Coming in to this season no one quite knew what to expect from the offense. Questions were everywhere. Could the Fins fix what was almost a historically bad offensive line? Was Tannehill capable of taking the next step? What would Lazor bring to the table as a coordinator? After a shaky first three starts, Miami’s offense has shown more spark than it has in a long time. Miami is actually 10th in the NFL in ppg, averaging 25.4 behind a line that has helped open holes for a running game averaging 125 yards per game, a short passing game that is keeping the chains moving, and an offense that seems to finally take advantage of positive situations. This is helped tremendously by the best average starting position of any offense in the NFL and the most starts in the NFL in the opponents are of the field. The three biggest statistical changes come because of two players acquired and one who has taken the next step.
One of the biggest issues with the passing game last year was the sacks given up. Miami lead the NFL with a whopping 8 more than any other team. This year they are 16th in the NFL. Miami was getting great play out of Albert, its offseason pick up through free agency, before his injury. Even in his absence, a finely tuned short passing game combined with better oline play has led to the ability for this offense to keep the ball moving. Miami was 23rd last season in yards after catch, this season they are 12th. A large part of this was the pick up of Jarvis Landry in the draft whom has over 280 YAC. This is over 100 more than the 2nd closest receiver, Mike Wallace. This is particularly interesting because though Landry was known for his hard nose play, he wasn’t impressive in YAC during his time at LSU. A finely tuned short and medium passing game, time in the pocket, and receivers making plays with the ball in their hands leads to the final asset which has likely caused the largest jump in the over all play of the offense. Ryan Tannehill. Tannehill has been a clearly better player this year. The offense utilizes his talents well and has allowed him to shine. He currently has the 11th highest passer rating in the NFL, and if you take his rating from the 4th game of the season, which was an obvious turning point, he would be the 4th ranked qb in terms of passer rating with right above a 105. He would be behind only Rodgers, Romo, and Manning. Adding the facet of his legs and just enough read option to keep defenses guessing, his statistical jump has been impressive and should have him in the running for Most Improved Player.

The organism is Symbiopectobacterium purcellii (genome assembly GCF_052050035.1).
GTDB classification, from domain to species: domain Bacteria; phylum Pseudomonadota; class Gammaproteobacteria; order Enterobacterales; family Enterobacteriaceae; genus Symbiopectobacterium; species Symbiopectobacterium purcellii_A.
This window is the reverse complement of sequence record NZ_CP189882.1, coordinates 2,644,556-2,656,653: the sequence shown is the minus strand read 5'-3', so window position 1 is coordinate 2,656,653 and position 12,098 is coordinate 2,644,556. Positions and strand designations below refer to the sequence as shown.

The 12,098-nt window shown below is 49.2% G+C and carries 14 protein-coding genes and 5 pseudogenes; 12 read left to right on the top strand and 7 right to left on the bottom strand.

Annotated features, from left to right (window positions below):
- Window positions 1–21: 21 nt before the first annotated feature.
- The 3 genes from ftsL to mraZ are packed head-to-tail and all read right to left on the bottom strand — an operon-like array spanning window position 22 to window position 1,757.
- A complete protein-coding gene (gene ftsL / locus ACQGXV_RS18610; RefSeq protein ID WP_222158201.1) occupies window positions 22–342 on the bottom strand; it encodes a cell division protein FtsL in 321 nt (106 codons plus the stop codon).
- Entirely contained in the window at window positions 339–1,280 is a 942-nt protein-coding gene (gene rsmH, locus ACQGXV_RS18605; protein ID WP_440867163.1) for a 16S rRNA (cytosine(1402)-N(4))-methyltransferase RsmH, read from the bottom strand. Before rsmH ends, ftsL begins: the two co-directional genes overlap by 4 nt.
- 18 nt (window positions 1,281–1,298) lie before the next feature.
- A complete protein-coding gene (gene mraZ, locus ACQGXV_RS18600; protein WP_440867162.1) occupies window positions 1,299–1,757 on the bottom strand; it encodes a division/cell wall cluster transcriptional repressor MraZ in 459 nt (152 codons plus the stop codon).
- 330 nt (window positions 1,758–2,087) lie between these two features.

Miami has a positive takeaway-give away differential at a positive three, which is good enough for tenth in the NFL. Most the statistics above would indicate at team battling for the division crown or high up in the wild card race. The stat the most shocking is point differential. Spurred significantly by the blow out win over the Chargers, Miami has a plus 66 point differential on the season putting them at 7th in the NFL. This is against one of the toughest schedules played to date. Point differential has often been closely tied to playoff success and statistically tends to be one of the strongest correlating factors in determining which teams will go deep in the playoffs. Every other team in the top 11 of point differential has at least 7 wins and either is in the lead for their division or controls their own destiny in the wild card race. Miami is on the outside looking in.
Part of what makes football so exciting is that it really is any given Sunday due to the fact it’s so difficult to forecast without a true sample size, but the Dolphins are not fans of that this year.
Monday Night Jets – Dolphins
Miami is better in every single aspect of the game. This game shouldn’t even be close. Instead, its in New York on a Monday night. Darn division rivalries. I still have Miami winning comfortably by 10.